Not only is the FAQ generally a common topic pattern, therefore. The particular set of questions frequently asked about any class of product or service is a topic pattern as well. While stopping short of outright plagiarism, let the market guide you to the kinds of frequent questions you should be answering. (But don’t base your FAQ on your competitor’s obviously false and self serving FAQ.)

And then, of course, keep track of what questions your users are actually asking frequently, and add them to the list. And keep track of the items in your FAQ that are not being selected frequently and remove them. Lists that get too long to scan stop working, so you need to keep your FAQ short.

By all means group questions in your FAQ, if you can do so using categories that clearly make immediate sense to your readers, but never more than one level deep. Don’t turn your FAQ into a TOC; that is not its function.

Keep the answers to your FAQ questions short, but link them as richly as possible to your overall content set so that people can get more information if they need it. A FAQ that acts as an entrypoint to the overall content set, as well as providing quick answers to frequent questions, is much more valuable than one that stands in isolation.

A good bottom up architecture offers multifaceted navigation that is integrated with the content (rather than standing apart from it). A FAQ provides a valuable facet along the lines of frequency. It is not, as some would have it, a stopgap for poor content organization, but a valuable element of an overall bottom-up information architecture.

Which makes me think that I should probably be adding an Every Page is Page One FAQ to this site. Hmmmmm. Stay tuned.

Series Navigation<< Successful Patterns are the Best Guide to Information DesignYou can’t size topics for specific information needs >>

, ,

5 Responses to FAQs are Still Useful

  1. Scott Patrick Abel 2015/01/20 at 13:26 #

    As long as FAQs are based on frequency, then they are FAQs. Otherwise, they are a list of question/answer pairs that may or may not be frequently asked.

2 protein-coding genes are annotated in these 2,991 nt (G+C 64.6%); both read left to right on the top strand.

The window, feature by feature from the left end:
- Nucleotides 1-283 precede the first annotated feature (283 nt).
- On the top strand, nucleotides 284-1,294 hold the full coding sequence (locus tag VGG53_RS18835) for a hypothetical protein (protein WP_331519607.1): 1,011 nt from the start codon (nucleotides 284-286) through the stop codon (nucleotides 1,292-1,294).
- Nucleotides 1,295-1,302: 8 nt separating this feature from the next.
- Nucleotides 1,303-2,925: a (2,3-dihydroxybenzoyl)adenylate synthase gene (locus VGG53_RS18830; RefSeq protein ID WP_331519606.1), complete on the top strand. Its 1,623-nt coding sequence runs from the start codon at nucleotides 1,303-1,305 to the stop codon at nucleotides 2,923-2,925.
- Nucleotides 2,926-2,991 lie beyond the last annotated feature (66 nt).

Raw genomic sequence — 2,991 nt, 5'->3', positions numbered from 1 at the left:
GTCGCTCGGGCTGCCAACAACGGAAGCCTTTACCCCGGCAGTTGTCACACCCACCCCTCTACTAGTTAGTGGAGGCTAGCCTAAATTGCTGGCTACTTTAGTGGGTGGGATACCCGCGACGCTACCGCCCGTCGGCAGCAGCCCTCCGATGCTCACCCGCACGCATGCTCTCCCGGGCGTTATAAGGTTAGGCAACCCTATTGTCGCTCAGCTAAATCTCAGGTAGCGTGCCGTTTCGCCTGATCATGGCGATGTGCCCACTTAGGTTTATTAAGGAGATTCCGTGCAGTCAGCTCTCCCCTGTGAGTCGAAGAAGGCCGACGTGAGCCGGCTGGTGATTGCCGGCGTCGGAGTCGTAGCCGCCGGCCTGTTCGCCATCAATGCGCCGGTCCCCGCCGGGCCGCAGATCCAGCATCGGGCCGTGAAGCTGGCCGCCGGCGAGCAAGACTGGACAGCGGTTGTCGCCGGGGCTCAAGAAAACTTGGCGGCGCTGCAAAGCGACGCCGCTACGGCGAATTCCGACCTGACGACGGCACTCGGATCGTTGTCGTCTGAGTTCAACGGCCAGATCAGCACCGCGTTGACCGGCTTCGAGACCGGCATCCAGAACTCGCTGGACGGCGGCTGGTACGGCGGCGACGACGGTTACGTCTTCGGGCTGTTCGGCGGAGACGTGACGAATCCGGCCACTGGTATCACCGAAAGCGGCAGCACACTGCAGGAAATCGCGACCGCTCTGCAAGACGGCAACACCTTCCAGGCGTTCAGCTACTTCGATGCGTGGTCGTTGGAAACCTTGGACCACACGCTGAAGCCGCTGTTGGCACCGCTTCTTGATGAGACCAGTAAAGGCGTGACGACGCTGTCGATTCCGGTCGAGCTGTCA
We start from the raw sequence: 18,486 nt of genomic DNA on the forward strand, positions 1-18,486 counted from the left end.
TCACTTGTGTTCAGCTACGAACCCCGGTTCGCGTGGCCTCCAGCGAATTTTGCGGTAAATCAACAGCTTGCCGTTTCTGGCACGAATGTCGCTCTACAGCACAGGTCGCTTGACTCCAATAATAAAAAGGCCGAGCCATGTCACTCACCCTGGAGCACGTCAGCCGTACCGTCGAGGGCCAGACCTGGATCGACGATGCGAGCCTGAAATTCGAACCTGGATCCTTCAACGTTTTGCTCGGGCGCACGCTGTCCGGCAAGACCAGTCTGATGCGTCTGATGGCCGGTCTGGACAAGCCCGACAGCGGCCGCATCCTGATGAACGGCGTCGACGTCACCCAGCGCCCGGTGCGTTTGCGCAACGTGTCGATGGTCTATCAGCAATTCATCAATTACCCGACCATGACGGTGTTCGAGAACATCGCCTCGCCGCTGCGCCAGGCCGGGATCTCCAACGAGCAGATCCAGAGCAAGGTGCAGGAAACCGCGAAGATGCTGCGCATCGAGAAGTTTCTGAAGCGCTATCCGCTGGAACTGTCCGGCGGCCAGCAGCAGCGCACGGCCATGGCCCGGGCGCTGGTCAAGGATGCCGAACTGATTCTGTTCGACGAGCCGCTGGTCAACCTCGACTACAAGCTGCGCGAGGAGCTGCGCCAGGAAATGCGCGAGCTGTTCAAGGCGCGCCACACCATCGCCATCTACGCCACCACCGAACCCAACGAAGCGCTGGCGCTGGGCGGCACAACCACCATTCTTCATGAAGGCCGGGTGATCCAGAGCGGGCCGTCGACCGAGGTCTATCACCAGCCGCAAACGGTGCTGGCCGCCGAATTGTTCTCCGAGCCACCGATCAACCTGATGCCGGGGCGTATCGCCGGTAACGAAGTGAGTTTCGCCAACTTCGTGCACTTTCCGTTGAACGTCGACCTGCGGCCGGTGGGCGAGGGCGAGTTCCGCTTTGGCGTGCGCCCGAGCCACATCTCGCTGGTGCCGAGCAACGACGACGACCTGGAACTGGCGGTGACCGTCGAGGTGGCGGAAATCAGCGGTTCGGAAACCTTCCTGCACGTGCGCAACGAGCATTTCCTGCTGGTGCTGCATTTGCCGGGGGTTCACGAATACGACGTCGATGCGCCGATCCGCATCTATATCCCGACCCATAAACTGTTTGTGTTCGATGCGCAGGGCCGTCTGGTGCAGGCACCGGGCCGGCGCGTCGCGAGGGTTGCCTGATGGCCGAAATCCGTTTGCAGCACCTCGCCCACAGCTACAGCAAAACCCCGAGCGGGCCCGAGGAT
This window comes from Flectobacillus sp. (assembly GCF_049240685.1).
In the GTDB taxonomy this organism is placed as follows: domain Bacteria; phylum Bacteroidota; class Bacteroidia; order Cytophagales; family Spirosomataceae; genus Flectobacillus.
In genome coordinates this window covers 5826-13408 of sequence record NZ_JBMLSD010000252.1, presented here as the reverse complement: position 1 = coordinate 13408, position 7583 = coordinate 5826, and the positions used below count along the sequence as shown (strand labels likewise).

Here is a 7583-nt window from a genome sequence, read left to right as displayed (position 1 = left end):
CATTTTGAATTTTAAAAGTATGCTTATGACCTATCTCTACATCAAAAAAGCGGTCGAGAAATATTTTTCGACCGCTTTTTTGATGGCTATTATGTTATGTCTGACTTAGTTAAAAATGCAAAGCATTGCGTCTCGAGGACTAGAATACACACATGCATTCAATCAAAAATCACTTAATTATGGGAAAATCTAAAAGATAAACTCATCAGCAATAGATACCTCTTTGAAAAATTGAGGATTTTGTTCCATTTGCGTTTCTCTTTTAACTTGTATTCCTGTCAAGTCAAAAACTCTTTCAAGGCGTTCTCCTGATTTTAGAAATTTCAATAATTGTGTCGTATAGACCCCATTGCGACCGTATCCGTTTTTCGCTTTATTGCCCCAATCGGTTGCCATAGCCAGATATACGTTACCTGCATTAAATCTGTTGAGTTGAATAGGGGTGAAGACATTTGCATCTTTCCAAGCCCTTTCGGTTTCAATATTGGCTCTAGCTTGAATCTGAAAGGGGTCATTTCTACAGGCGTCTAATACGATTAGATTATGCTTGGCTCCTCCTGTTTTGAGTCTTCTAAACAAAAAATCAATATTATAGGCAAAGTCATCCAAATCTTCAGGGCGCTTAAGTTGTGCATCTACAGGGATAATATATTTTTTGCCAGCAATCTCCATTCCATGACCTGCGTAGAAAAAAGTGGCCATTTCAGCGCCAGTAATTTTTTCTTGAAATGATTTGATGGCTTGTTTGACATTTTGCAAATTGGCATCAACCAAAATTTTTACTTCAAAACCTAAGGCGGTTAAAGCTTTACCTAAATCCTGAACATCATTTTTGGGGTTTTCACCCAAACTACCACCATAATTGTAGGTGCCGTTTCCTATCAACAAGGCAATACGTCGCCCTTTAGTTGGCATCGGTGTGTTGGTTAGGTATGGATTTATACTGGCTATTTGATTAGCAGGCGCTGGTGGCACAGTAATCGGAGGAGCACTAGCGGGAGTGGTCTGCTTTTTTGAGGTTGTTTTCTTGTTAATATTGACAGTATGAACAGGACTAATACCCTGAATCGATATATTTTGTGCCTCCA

I agree that adding them is something you — and I — should (both) consider adding them to our sites. Hmmmm…let me think about this frequency issue. Thanks for reminding me of the importance of this type of content.

    • Mark Baker 2015/01/21 at 09:26 #

      Thanks for the comment, Scott.

      I think the key on the frequency issue is to realize that we are never in a completely unique field with completely unique questions. The questions that are frequently asked about content strategy, information design, and information architecture, will be the same no matter if people are reading your site or reading mine.

      I may get specific questions that you would not get, like “What is bottom-up information architecture?”, but these are just instances of the pattern “What is this buzzword you keep peddling?” which every consultant is going to get.

      There may be some truly unique frequently asked questions that only a single organization will ever receive, but not many. For the most part people are going to ask the same questions about any product or service in a particular field.

  2. Coco 2015/01/21 at 07:00 #

    Love this article. Actually I would remove “still” from your statement. FAQs are certainly what we, as users, look for the first time we enter any website or use a product.

    • Mark Baker 2015/01/21 at 09:16 #

      Thanks for the comment, Coco.

      I actually debated the use of “still”. In the end I kept it because I thought it might attract a few more eyeballs. But it could be interpreted as meaning we have not got rid of them yet — but we might. That is not what I am saying, of course. They will always be valuable.

  3. Jeff Coatsworth 2015/01/21 at 17:20 #

    “The information scent of a FAQ” – just love that phrase, Mark!